Addition or Distraction?

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Links: harmful or beneficial to an article? Or can they be both? For a reader who is extremely interested in the article they are reading and is disciplined with their link usage, links can add a lot of useful information and help to expand on a topic. However, if an article is too link happy and it is being explored by someone who can't resist not exploring a link, links may distract from an article instead of help support it. This especially occurs when the links included in the article lead to sites filled with other links, and so on. When this happens, I feel myself paging through everything website in the Internet. So, with this assignment, I decided to perform a micro experiment to show an instance of when links can distract from rather than expand upon what an article is talking about.

On the Wired.com website, I clicked on a link to an article titled Music: Too Expensive to Be Free, Too Free to Be Expensive. This article was discussing streaming free music vs. paying for downloads. I noticed at first that it was very link happy, with links scattered in several places throughout the entire article. So, for my experiement, I decided I would click on the first link on any page I would encounter to see how distracted I could become.

The first link I clicked on this page led to a You Tube Video about how one executive of News Corp Digital was answering a question on the topic. I watched the video and found that it did add helpful information to understanding the topic. I was able to return to the original article without having been distracted from the topic.

The next link in the article I came to led to a site with another article. Imeem Not Closing, Though It Wants New Label Deals had its own article which again was link happy. I began reading the article, searching for how it related to my original. Before I was able to make a solid connection however, I found my first link to click on.

This link led me t o a site called Listening Post's Top 10 Hottest Music Sites. At this point, I was becoming distracted from my original topic. Although this site wasn't relevant to what I had been reading, I figured I would still check it out. Once again, there were plenty of links in the article to chose from, so I selected which one came first.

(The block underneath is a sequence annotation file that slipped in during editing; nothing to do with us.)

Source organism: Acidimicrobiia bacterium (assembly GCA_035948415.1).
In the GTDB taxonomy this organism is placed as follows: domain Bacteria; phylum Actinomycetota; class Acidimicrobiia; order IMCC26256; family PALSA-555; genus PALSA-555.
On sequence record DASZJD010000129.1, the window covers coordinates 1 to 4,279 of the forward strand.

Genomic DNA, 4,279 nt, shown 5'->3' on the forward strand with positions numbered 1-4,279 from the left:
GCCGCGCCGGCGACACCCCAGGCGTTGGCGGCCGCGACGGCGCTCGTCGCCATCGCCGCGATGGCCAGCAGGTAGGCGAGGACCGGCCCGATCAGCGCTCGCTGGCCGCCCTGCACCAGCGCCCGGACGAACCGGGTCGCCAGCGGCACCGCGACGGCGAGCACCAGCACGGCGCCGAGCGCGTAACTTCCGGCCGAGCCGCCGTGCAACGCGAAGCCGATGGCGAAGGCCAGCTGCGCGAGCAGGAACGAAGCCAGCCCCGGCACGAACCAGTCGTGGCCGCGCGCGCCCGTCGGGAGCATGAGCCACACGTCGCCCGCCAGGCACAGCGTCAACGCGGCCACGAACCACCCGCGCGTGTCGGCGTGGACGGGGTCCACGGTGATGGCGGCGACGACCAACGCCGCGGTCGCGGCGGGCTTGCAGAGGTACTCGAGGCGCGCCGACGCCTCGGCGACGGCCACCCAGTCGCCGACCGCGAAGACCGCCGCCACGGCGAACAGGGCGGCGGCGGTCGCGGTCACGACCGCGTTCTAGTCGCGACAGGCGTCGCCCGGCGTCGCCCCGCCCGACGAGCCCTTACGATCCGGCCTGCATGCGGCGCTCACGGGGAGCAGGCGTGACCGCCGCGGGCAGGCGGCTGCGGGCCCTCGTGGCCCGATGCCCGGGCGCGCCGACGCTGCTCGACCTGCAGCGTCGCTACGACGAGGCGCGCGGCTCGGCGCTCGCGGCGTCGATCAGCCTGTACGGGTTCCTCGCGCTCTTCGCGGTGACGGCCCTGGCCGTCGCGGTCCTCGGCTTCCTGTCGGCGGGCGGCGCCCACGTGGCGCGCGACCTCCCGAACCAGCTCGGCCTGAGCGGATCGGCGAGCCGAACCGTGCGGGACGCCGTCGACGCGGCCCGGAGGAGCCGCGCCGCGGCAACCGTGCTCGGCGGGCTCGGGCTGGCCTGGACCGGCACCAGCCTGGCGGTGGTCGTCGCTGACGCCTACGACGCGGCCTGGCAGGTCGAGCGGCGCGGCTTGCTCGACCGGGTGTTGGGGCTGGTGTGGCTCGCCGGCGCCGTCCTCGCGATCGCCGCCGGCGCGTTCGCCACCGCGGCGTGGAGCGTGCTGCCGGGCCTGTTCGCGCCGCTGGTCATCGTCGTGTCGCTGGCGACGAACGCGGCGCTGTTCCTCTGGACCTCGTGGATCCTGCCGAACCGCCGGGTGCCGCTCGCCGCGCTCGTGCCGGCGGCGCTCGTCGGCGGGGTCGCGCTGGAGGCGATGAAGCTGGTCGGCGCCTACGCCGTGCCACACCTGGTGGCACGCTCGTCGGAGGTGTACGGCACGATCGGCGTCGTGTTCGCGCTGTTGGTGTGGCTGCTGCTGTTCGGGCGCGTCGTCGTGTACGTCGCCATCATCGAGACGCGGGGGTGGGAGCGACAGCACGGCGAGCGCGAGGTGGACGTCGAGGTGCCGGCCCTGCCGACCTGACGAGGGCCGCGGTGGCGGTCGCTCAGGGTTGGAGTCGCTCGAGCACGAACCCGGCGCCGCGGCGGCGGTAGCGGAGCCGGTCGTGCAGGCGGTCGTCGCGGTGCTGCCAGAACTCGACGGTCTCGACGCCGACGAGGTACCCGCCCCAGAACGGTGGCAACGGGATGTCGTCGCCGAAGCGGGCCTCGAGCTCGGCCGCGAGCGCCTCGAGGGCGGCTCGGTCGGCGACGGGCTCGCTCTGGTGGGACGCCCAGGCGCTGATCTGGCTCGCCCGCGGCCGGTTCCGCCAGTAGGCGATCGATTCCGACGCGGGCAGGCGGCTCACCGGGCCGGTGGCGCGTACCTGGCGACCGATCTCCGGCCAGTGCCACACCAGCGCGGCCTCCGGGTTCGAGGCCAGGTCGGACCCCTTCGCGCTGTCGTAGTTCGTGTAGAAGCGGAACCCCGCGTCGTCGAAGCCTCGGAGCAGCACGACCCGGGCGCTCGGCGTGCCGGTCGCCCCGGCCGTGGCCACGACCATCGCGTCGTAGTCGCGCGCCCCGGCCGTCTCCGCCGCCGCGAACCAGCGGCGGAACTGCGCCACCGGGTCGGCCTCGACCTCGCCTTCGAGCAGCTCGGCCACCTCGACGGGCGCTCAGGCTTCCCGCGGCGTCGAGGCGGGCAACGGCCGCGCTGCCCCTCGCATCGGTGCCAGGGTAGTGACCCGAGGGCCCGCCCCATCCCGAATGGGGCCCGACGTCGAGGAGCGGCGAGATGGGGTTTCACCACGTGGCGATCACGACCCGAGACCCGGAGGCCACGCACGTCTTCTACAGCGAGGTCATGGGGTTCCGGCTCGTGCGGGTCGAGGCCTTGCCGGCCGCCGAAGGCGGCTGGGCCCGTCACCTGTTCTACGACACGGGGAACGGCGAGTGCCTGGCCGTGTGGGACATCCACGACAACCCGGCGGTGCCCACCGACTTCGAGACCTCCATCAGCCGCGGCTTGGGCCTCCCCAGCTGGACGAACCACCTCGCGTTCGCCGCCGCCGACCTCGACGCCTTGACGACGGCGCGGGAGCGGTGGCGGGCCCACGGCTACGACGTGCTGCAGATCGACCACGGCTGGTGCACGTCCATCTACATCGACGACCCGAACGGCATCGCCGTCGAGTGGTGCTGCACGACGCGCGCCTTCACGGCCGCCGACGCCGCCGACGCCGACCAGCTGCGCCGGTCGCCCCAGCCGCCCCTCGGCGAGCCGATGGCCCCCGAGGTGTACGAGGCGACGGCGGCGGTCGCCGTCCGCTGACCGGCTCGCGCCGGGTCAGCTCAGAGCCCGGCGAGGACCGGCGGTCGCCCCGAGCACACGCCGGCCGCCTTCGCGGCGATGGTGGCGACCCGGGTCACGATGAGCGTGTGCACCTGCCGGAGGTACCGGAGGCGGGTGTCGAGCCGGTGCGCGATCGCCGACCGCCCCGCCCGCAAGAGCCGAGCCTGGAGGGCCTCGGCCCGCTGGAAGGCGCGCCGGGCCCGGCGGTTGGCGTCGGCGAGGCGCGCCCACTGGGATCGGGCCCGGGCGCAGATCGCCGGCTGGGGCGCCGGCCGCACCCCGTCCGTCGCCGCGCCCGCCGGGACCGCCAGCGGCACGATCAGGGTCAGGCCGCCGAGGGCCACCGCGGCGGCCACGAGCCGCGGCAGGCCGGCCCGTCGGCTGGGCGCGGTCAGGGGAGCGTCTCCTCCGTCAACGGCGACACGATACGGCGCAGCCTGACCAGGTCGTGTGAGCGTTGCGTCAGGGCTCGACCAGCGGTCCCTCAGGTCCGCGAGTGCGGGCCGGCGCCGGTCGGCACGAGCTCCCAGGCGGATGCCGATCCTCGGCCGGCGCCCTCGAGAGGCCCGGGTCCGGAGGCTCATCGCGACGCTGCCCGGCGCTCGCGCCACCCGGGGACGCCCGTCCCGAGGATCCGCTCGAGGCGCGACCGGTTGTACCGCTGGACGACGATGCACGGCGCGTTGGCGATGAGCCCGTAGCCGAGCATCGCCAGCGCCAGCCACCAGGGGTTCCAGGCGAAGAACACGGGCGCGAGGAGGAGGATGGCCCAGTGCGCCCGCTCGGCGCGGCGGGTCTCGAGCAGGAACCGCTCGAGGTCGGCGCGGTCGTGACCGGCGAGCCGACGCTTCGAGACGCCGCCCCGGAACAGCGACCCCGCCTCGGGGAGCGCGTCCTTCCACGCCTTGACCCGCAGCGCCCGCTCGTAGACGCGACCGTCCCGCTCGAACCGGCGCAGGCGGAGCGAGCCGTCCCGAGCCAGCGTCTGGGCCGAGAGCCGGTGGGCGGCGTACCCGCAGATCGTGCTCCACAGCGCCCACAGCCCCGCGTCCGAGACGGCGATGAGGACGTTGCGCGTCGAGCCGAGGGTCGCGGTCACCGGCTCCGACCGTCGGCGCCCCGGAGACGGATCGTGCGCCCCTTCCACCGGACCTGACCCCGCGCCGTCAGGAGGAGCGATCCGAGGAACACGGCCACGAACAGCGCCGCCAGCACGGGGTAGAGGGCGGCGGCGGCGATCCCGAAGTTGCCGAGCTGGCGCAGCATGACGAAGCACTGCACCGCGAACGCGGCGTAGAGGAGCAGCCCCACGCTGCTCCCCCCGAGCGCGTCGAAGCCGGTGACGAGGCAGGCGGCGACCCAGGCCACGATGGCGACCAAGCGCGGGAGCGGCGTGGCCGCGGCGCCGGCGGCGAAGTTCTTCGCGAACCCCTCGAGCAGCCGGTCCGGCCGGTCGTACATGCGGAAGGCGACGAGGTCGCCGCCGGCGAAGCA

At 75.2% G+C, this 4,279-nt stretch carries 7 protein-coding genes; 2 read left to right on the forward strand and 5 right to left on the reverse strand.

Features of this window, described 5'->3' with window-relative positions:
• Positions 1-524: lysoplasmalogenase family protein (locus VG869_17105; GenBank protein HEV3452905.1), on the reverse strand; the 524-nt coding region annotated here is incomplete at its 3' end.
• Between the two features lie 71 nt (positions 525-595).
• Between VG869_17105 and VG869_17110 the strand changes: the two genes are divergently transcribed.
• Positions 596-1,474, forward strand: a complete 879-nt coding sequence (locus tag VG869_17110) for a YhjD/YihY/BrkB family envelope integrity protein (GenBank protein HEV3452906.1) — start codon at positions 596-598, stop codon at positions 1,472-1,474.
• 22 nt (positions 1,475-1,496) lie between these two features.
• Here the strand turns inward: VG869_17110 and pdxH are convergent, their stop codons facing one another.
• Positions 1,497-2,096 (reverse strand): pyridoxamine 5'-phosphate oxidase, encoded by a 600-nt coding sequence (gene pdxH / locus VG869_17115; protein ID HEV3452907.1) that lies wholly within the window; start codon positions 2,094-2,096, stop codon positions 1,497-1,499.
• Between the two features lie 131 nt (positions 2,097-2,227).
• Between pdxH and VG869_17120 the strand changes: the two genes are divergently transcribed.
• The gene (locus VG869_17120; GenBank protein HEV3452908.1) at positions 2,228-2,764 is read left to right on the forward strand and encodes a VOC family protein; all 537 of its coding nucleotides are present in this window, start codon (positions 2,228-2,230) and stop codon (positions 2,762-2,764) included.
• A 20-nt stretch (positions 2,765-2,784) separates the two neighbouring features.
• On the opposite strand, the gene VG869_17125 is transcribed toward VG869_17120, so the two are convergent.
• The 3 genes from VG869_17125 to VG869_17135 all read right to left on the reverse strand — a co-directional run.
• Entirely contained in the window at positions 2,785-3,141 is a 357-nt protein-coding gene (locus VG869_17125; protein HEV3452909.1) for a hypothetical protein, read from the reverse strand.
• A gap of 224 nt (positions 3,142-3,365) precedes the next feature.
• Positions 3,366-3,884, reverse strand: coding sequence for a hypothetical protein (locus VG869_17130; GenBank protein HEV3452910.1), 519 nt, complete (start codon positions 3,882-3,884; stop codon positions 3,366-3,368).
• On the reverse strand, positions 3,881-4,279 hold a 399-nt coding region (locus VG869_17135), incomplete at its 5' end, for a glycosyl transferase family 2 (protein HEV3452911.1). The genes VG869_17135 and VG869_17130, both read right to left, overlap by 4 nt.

This link led me directly to the Imeem main page. On this site, I immediately saw a link for music, so I clicked. And....magically I ended up even farther away from what I had been reading.

Now I found myself on a site called New Music Tuesdays....and do you know what it was encouraging me to do? Stream music, basically for free. I couldn't download and keep any of the songs on the website for free, but I could definately listen to all of the songs and artists on it for free as long as my browser was open to the site.

At this point, after tracking through several websites, I decided to end my experiement. What did I discover? Something that surprised me. Although I did feel distracted when looking at the links in the articles that appeared in the middle of my experiement, the final website I found myself on wasn't necessary talking about the subject I had been originally readind about, but was encouraging me to do something that had been talked about in my original article. This forced me to think back to the original article I had been reading and made me begin thinking about some of the concepts I had already read in it. It also encouraged me to open up the original article, finish it, and compare it to the situation the last website presented me with.

To conclude this, a lot of links can lead to distractions from the article, but they also provide opportunities to expand upon the information being presented, even if it is in a roundabout way.

Back to class

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